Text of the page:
Efficient Deep Learning for Malaria Detection with AI

malaria detection
Study: Efficient Deep Learning for Malaria Detection

In a recent study published in Scientific Reports, a team of researchers recommended utilizing an artificial intelligence (AI) tool that uses deep learning to assess red blood cell pictures in blood smears for the early identification of malaria.


According to a 2015 World Health Organization report, the parasite Plasmodium that causes malaria killed over 400,000 people in subtropical and tropical countries around the world.

Malaria is typically discovered through microscopic examination of blood smear slides, which reveal infected erythrocytes or red blood cells.

Given that Africa, Southeast Asia, and the Mediterranean account for more than 70% of malaria cases, the method of detecting malaria by blood smears becomes extremely arduous, greatly increasing the pathologist’s workload.

Recent studies have extensively investigated AI-based solutions based on machine learning and deep learning methodologies for automated screening and clinical diagnosis.

Traditional AI systems, such as neural networks, have had difficulty detecting and identifying malarial parasites in blood smears due to the tiny size and significant discrepancy in blood cells.

Furthermore, these systems still rely on competent pathologists for feature vector extraction, making it impossible to automate the screening and detection process fully.

About the study

In this paper, the researchers presented a deep-learning-based AI technique for accurately detecting malaria from red blood cell pictures. They also compared the suggested EfficientNet-B2 model to other deep-learning models and tested its efficacy using ten-fold cross-validation.

The study used a dataset of 27,558 blood cell pictures, half from uninfected persons and the other half of which included parasitized cells. Expert pathologists manually annotated the photos.

The preprocessing stage involved downsizing the photographs to standardize their size, as the model requires that the input size be fixed or equal.

The photos were then divided into training and testing sets. The researchers used 80% of the photos as a training dataset, with the remainder used to test the model’s performance and efficacy.

The deep-learning model EfficientNet-B2 used in this study was a Convolutional Neural Network (CNN) model, which is commonly used for picture categorization tasks.

The model achieves accurate classification results by effectively scaling images with depth-wise separable convolutions. The model’s tiny size also has an advantage in that it requires fewer processing resources.

To improve the model’s accuracy, the researchers implemented batch normalization. This procedure computes the mean and standard deviation of each feature from a smaller dataset, which is then utilized to standardize the input.

A set of expert-generated classifications for blood cell pictures was used to train the deep-learning algorithm to distinguish malaria symptoms.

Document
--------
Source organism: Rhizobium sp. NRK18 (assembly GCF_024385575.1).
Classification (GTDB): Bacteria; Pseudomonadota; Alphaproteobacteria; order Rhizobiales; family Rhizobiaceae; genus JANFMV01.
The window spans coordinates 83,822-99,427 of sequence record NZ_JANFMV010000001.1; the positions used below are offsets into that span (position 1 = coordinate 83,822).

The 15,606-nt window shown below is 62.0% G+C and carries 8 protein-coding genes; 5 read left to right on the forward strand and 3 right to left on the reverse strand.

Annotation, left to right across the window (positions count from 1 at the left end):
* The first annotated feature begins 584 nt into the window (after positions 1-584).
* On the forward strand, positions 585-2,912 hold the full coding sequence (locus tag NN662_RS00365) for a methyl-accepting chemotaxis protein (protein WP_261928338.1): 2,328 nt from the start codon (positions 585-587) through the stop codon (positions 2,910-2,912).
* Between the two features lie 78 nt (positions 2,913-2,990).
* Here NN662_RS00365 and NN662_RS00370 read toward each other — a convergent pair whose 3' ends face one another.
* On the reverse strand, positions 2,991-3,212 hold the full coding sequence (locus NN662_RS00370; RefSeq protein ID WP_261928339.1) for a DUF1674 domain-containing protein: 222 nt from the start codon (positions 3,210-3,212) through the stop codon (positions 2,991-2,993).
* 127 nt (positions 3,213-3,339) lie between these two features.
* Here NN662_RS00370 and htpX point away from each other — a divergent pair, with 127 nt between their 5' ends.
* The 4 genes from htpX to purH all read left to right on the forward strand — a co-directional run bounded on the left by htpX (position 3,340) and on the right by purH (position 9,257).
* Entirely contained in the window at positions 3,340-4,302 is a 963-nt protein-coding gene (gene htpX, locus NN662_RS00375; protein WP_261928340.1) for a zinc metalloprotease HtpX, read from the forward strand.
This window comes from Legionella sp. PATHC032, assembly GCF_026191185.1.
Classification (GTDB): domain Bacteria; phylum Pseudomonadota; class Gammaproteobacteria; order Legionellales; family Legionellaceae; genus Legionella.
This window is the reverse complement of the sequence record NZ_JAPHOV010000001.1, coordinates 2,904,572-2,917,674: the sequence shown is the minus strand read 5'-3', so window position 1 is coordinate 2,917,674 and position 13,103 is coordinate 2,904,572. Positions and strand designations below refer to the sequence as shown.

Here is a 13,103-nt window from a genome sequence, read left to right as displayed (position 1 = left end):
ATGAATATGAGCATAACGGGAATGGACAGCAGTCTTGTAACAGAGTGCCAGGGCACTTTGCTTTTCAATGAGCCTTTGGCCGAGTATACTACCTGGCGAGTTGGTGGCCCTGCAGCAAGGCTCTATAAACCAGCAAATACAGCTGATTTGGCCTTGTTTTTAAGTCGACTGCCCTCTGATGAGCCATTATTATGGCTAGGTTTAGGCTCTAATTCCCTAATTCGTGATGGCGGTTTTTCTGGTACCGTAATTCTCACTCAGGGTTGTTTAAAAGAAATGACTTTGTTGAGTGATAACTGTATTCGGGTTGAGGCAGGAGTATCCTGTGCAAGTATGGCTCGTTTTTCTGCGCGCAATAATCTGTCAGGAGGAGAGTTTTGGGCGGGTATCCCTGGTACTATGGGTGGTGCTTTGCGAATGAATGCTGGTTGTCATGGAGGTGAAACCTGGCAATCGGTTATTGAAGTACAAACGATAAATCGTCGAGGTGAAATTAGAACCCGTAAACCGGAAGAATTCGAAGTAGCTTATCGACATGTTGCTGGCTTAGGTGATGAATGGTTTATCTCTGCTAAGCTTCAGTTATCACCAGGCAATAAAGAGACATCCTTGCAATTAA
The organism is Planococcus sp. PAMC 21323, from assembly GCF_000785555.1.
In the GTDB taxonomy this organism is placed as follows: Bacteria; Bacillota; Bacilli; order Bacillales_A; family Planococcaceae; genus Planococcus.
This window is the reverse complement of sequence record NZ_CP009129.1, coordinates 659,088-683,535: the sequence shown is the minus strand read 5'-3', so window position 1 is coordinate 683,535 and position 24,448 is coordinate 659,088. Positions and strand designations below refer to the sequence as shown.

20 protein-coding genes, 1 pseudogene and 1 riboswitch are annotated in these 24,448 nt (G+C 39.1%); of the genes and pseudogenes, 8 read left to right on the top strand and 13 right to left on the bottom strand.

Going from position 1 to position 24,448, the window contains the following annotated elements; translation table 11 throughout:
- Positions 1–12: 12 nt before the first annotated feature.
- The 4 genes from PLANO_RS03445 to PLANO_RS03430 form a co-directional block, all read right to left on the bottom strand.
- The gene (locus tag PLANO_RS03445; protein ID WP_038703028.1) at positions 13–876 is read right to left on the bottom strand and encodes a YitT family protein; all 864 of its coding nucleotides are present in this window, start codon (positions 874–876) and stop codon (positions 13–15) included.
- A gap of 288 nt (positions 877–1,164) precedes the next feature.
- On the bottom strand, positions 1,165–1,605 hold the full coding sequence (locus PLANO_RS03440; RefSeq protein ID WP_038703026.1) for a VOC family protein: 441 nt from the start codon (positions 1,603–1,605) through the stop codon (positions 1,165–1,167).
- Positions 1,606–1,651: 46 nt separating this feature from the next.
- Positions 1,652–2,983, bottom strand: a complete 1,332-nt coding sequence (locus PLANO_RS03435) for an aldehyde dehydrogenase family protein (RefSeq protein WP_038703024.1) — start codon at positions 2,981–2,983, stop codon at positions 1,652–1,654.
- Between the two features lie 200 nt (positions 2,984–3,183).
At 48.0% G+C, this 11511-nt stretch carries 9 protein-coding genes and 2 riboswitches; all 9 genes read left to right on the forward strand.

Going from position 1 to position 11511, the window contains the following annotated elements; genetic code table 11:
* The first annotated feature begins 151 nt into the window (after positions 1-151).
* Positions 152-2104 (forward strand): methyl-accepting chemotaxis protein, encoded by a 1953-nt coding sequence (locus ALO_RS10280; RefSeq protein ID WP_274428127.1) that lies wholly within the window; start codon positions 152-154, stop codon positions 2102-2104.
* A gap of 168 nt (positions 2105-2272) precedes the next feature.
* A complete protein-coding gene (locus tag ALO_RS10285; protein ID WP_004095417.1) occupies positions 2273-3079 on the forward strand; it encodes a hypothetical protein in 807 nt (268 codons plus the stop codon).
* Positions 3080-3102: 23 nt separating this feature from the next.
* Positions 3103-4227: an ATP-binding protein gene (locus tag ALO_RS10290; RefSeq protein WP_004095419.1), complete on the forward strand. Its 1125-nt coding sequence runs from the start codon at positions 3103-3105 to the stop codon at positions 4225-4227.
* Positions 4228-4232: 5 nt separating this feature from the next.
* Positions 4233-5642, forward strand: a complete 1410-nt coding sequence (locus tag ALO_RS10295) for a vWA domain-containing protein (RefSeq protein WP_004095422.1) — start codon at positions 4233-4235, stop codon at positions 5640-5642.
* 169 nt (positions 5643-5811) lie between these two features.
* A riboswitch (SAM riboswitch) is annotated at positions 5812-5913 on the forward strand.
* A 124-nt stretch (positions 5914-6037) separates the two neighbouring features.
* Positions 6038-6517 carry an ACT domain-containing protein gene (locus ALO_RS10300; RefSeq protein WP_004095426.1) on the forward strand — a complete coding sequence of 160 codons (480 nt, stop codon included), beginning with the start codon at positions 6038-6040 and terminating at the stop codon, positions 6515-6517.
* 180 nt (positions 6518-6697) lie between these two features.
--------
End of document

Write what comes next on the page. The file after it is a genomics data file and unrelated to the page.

The study also evaluated the performance of many pre-trained models, including CNN, Visual Geometry Group (VGG16), Inception, DenseNet121, MobileNet, and ResNet, to the deep-learning model suggested in this paper.

Some of the variables used to assess the performance of these models included false positive, false negative, true positive, and true negative rates, as well as precision, accuracy, and recall.


The study found that the model proposed in this study had higher accuracy.  The area under the curve (AUC), precision, and F1 value (the average of precision and recall) than the other pre-trained models. Furthermore, the testing loss for the suggested model was less than that of the different models.

After using 80% of the dataset to train the model, testing it on the remaining 20% yielded an accuracy score of 0.9757, which was greater than the accuracy score obtained when 90% of the dataset was utilized for training.

Furthermore, ten-fold cross-validation demonstrated that the suggested model’s malaria detection was highly accurate, with high recall and AUC scores and exceptionally low testing loss.

The model detected parasitic cells with 98.59% accuracy, while uninfected cells were detected with 100% accuracy based on the confusion matrix data.


Overall, the study found that the suggested model EfficientNet-B2 was very accurate and precise in diagnosing malaria symptoms using pictures of blood cells collected from blood smears. The model outscored all other current deep-learning-based models in every performance metric.

The researchers believe that this algorithm could be used to increase malaria detection accuracy. This is done from blood smear samples while also greatly reducing pathologists’ workloads.

For more information: Mujahid, M., Rustam, F., Shafique, R., Montero, E. C., Alvarado, E. S., Isabel, & Ashraf, I. (2024). Efficient deep learning-based approach for malaria detection using red blood cell smears. Scientific Reports, 14(1), 13249. doi:https://doi.org/10.1038/s41598024638310

Rachel Paul is a Senior Medical Content Specialist. She has a Masters Degree in Pharmacy from Osmania University. She always has a keen interest in medical and health sciences. She expertly communicates and crafts latest informative and engaging medical and healthcare narratives with precision and clarity. She is proficient in researching, writing, editing, and proofreading medical content and blogs.

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